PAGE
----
Surprise: Sochi Olympic Games Were An Environmental Disaster
While a bunch of whiny athletes (who took long fossil fueled trips to Sochi) whined about “climate change” and so many made a big deal about the 2014 Games being “carbon neutral” (they gave it a shot considering how often the water, toilets, electricity, and heating failed to work), here’s the real legacy
(Fox News) But the tarnished international sporting event also underscores Sochi’s dubious outcome as a debacle for the public relations efforts of the United Nations Environmental Program, in partnership with the International Olympic Committee, to add a green patina to the increasingly elaborate games, and claim more luster on themselves.
UNEP has long piggy-backed its green credentials atop the Olympic Games and its Paralympic counterparts as an emblem of its self-styled role as “the world’s leading institution environmental agency and the environmental conscience of the U.N. system.”
The Nairobi-based U.N. organization has claimed that its role in advising athletic organizers “has gone from strength to strength” since it first signed an agreement with the IOC in 1994 to raise Olympic environmental standards and awareness.
In the case of Sochi 2014, however, the green legacy of the games, according to Russian and international critics, looks more like permanent devastation in one of Russia’s most sensitive environmental zones, greatly increased threats to the survival of rare and endangered wildlife species, and the accumulation of new manmade sources of pollution and destruction that will never be removed.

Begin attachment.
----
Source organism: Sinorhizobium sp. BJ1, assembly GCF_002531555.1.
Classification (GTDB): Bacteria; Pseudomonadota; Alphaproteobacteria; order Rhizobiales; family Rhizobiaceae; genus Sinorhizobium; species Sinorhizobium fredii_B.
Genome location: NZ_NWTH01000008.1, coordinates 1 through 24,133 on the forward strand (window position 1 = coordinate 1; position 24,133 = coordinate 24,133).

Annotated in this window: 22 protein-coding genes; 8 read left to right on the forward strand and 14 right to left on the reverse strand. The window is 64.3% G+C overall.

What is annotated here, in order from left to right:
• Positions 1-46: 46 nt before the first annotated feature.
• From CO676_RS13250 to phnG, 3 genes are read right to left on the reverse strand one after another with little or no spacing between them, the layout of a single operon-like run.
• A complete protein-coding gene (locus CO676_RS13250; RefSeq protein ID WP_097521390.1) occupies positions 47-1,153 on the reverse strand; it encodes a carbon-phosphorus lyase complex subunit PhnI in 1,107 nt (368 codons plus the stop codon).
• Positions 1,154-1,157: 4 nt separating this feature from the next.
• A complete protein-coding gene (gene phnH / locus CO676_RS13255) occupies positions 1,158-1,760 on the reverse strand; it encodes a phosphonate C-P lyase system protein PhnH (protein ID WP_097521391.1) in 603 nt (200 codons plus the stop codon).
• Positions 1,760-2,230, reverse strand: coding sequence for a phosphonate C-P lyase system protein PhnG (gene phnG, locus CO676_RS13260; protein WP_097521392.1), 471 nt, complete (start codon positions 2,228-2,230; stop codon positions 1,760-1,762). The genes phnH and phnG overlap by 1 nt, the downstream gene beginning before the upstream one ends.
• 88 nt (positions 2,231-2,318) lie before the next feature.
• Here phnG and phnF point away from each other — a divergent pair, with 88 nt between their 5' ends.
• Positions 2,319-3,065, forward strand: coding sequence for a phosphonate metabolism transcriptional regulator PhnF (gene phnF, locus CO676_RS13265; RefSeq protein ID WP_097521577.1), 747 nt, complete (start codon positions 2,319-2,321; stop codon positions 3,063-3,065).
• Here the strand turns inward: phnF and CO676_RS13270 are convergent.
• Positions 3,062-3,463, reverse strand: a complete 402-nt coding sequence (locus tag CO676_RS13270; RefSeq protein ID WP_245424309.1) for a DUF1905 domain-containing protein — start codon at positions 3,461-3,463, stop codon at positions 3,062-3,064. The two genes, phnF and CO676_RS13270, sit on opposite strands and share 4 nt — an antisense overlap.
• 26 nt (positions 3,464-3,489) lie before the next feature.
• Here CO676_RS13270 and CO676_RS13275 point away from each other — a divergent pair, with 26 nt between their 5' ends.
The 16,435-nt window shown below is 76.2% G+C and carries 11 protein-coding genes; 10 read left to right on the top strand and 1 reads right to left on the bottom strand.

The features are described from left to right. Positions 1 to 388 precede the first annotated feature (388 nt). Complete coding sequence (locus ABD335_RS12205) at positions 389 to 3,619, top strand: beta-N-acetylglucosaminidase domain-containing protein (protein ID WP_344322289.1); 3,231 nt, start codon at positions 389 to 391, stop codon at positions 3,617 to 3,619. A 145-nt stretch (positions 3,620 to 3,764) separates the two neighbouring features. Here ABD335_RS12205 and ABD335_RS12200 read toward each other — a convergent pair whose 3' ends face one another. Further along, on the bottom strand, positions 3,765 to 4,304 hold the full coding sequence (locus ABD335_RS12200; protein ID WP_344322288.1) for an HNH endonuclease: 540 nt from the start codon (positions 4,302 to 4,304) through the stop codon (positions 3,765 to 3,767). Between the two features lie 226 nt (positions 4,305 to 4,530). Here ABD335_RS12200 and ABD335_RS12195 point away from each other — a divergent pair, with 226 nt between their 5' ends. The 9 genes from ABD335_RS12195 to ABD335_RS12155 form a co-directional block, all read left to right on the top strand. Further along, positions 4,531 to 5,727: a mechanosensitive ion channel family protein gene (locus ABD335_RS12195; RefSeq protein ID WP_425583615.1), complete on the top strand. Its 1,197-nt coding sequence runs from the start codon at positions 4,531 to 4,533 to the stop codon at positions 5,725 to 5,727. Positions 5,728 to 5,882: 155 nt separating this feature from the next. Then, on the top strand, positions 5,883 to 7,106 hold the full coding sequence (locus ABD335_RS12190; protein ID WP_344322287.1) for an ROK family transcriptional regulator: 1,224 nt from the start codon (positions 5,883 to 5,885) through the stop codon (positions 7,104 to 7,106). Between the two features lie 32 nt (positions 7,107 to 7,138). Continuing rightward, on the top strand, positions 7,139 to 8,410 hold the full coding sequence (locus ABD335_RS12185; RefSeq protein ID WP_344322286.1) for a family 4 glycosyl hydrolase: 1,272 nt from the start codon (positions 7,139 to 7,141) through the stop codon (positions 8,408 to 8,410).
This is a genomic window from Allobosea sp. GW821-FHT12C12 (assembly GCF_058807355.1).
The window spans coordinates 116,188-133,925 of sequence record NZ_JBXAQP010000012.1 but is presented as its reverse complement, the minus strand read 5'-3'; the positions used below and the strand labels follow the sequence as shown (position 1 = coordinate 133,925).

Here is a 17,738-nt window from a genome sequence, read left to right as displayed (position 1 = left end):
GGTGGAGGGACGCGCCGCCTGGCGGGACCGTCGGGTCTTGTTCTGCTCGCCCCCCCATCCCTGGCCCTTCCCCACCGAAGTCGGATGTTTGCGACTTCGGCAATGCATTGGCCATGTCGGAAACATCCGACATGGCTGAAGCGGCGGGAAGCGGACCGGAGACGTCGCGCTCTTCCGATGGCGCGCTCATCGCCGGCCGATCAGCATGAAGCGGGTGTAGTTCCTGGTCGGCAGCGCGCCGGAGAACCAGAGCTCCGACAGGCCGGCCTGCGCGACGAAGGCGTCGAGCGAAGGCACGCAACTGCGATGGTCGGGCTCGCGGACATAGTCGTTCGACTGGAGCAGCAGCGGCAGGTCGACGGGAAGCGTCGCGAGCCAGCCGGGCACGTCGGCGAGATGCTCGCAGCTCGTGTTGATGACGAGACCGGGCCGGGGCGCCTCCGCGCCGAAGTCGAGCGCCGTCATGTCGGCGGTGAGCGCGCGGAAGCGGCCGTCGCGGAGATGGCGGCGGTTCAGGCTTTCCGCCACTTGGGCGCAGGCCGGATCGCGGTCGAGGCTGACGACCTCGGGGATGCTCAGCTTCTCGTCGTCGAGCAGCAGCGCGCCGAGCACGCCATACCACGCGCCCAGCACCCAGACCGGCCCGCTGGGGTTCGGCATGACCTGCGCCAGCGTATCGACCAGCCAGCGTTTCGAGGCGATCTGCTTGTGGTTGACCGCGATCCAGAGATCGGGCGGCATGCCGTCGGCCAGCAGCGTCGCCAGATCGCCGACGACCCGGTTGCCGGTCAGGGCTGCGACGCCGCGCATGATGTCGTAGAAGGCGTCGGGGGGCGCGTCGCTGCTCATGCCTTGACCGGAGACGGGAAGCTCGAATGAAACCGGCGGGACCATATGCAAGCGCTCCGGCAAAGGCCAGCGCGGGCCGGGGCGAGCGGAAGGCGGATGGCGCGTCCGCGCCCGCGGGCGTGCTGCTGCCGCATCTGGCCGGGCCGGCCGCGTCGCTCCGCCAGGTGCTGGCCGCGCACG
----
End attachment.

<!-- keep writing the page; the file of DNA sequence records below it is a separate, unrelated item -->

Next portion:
Today’s “environmentalists tend to worry more about “climate change”, until the reality of real environmental damage pops up
Among other things, the Russian branch of the World Wildlife Fund for Nature (WWF) has declared that the damage includes the virtually complete destruction of the fishery value of the Mzymta River, which runs through the area, and was a spawning site for an estimated 20 percent of endangered Black Sea salmon. Among other things destroyed were about 7,400 acres of rare forests, which hosted a wide variety of rare trees and vegetation, along with the hibernation sites and migration paths of bears, deer and other species of endangered wildlife, as well as a series of valuable natural wetlands closer to the Black Sea.
So much of the pre-Sochi focus was on “climate change” and “sustainability”, which the Russian government promised, yet you have the above, you have unneeded roads through the Sochi National Park, the trains, the sites for the games themselves being a mess. Both WWF of Russia and the local chapter of Greenpeace quit the advisory board over issues with the weakening of environmental regulations and the real environmental issues. Kudos to them.